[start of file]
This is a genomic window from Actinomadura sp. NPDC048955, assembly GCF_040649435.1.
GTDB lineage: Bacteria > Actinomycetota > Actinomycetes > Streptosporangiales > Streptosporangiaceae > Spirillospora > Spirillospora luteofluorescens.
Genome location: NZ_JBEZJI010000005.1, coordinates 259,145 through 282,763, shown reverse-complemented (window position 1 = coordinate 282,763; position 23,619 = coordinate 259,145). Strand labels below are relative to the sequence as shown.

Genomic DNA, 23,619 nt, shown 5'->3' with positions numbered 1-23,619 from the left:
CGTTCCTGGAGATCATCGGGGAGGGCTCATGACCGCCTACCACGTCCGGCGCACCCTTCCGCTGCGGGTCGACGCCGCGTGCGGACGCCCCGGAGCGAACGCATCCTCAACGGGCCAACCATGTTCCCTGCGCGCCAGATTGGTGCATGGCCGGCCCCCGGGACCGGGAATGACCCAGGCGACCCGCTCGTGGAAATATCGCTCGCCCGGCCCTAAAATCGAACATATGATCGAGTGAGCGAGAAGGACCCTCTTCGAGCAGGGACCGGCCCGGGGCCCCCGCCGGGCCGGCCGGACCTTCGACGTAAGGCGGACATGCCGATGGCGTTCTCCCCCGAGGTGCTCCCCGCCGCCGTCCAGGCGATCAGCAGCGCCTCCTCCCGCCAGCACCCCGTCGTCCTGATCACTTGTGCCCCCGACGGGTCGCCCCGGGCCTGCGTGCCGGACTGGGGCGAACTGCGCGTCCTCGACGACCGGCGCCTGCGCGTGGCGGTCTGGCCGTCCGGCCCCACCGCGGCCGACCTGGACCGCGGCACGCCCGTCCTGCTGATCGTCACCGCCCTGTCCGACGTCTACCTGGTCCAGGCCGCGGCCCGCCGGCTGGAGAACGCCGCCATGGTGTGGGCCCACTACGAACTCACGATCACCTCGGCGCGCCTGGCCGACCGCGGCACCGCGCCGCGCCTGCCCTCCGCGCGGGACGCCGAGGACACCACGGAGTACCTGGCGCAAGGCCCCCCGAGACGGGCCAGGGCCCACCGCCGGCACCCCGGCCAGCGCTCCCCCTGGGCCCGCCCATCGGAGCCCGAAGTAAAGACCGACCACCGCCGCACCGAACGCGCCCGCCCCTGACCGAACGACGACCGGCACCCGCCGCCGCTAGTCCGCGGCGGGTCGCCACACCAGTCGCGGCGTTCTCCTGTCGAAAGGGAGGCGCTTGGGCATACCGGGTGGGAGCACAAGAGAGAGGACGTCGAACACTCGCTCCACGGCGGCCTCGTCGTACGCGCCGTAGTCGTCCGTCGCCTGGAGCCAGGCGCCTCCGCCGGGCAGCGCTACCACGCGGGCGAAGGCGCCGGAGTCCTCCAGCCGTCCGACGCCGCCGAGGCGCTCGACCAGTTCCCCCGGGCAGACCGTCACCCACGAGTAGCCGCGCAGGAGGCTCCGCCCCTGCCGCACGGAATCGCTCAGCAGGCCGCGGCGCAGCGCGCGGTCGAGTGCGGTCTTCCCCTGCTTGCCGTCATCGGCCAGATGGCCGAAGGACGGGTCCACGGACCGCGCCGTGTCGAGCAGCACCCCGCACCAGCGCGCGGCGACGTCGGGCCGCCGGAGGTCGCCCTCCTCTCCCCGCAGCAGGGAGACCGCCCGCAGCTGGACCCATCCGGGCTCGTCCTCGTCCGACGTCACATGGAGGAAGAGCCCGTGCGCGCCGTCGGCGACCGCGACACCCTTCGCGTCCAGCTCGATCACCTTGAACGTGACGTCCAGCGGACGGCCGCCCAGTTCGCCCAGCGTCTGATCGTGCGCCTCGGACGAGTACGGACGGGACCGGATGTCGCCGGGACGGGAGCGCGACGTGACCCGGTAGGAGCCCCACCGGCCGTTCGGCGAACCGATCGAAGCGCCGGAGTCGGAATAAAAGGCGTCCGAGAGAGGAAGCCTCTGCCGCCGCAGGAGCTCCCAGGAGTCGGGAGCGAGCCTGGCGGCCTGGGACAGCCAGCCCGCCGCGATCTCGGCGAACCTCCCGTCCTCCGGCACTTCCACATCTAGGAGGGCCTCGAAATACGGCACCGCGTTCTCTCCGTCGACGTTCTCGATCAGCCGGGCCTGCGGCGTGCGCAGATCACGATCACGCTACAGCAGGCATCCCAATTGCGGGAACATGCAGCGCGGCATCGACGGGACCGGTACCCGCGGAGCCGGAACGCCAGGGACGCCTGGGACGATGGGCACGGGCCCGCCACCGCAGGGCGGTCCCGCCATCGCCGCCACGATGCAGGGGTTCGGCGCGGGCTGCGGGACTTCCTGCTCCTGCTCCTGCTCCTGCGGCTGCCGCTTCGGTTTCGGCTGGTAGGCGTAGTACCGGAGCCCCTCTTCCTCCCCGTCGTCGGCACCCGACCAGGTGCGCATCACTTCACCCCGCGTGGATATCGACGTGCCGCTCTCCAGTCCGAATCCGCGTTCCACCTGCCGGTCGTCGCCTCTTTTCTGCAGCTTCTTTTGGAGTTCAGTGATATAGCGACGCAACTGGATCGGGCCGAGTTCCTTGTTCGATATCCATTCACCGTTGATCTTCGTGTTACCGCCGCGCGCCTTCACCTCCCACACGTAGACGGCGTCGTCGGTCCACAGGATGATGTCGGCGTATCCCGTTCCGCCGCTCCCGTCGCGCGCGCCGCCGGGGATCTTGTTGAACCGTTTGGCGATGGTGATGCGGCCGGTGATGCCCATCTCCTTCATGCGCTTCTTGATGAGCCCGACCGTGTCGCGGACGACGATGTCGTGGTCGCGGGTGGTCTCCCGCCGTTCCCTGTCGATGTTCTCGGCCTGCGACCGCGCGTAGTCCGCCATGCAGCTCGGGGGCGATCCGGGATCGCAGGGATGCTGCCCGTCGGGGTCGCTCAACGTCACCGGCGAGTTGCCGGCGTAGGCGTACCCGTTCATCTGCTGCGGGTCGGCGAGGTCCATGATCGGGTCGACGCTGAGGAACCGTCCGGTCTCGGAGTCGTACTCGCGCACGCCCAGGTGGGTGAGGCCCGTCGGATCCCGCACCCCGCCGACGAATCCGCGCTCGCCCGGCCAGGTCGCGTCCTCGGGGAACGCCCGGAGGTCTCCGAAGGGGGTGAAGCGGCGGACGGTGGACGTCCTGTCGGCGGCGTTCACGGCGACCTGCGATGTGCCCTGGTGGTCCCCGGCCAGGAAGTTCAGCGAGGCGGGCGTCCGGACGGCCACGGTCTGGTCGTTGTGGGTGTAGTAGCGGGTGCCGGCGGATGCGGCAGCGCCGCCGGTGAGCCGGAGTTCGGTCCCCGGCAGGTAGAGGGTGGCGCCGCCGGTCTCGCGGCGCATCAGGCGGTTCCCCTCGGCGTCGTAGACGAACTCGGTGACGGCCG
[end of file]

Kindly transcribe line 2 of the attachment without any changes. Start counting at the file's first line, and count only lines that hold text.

GTDB lineage: Bacteria > Actinomycetota > Actinomycetes > Streptosporangiales > Streptosporangiaceae > Spirillospora > Spirillospora luteofluorescens.